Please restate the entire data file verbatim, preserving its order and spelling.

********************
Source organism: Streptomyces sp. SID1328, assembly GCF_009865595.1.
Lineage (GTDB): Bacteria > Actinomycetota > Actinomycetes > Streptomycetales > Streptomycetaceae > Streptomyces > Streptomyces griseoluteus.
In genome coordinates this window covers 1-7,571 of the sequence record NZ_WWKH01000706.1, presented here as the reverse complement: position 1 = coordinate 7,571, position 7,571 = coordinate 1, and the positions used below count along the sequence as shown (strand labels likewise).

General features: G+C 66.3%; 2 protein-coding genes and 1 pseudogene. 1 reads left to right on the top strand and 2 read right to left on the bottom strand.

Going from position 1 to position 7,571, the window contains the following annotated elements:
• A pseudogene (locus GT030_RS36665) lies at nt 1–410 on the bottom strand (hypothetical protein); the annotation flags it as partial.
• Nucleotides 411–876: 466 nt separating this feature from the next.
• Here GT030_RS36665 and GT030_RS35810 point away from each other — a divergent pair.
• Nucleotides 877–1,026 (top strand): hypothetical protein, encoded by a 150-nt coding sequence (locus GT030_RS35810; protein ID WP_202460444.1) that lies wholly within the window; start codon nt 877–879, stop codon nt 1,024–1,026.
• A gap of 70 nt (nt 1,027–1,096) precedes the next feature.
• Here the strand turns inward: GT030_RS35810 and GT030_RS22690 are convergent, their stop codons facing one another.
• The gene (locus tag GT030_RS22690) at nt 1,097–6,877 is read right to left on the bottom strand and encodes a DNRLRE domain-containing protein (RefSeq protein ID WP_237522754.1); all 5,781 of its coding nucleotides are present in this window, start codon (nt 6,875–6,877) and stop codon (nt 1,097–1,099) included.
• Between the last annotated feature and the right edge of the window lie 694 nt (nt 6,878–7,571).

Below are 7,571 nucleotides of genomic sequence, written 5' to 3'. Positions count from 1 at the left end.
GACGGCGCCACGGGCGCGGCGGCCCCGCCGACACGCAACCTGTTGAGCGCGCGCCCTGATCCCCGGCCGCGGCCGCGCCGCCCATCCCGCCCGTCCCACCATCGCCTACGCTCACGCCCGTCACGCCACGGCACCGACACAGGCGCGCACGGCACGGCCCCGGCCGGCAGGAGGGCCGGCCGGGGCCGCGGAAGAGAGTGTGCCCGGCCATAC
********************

Source organism: Streptomyces sp. SID1328, assembly GCF_009865595.1.
Lineage (GTDB): Bacteria > Actinomycetota > Actinomycetes > Streptomycetales > Streptomycetaceae > Streptomyces > Streptomyces griseoluteus.
In genome coordinates this window covers 1-7,571 of the sequence record NZ_WWKH01000706.1, presented here as the reverse complement: position 1 = coordinate 7,571, position 7,571 = coordinate 1, and the positions used below count along the sequence as shown (strand labels likewise).

General features: G+C 66.3%; 2 protein-coding genes and 1 pseudogene. 1 reads left to right on the top strand and 2 read right to left on the bottom strand.

Going from position 1 to position 7,571, the window contains the following annotated elements:
• A pseudogene (locus GT030_RS36665) lies at nt 1–410 on the bottom strand (hypothetical protein); the annotation flags it as partial.
• Nucleotides 411–876: 466 nt separating this feature from the next.
• Here GT030_RS36665 and GT030_RS35810 point away from each other — a divergent pair.
• Nucleotides 877–1,026 (top strand): hypothetical protein, encoded by a 150-nt coding sequence (locus GT030_RS35810; protein ID WP_202460444.1) that lies wholly within the window; start codon nt 877–879, stop codon nt 1,024–1,026.
• A gap of 70 nt (nt 1,027–1,096) precedes the next feature.
• Here the strand turns inward: GT030_RS35810 and GT030_RS22690 are convergent, their stop codons facing one another.
• The gene (locus tag GT030_RS22690) at nt 1,097–6,877 is read right to left on the bottom strand and encodes a DNRLRE domain-containing protein (RefSeq protein ID WP_237522754.1); all 5,781 of its coding nucleotides are present in this window, start codon (nt 6,875–6,877) and stop codon (nt 1,097–1,099) included.
• Between the last annotated feature and the right edge of the window lie 694 nt (nt 6,878–7,571).

Below are 7,571 nucleotides of genomic sequence, written 5' to 3'. Positions count from 1 at the left end.
GACGGCGCCACGGGCGCGGCGGCCCCGCCGACACGCAACCTGTTGAGCGCGCGCCCTGATCCCCGGCCGCGGCCGCGCCGCCCATCCCGCCCGTCCCACCATCGCCTACGCTCACGCCCGTCACGCCACGGCACCGACACAGGCGCGCACGGCACGGCCCCGGCCGGCAGGAGGGCCGGCCGGGGCCGCGGAAGAGAGTGTGCCCGGCCATAC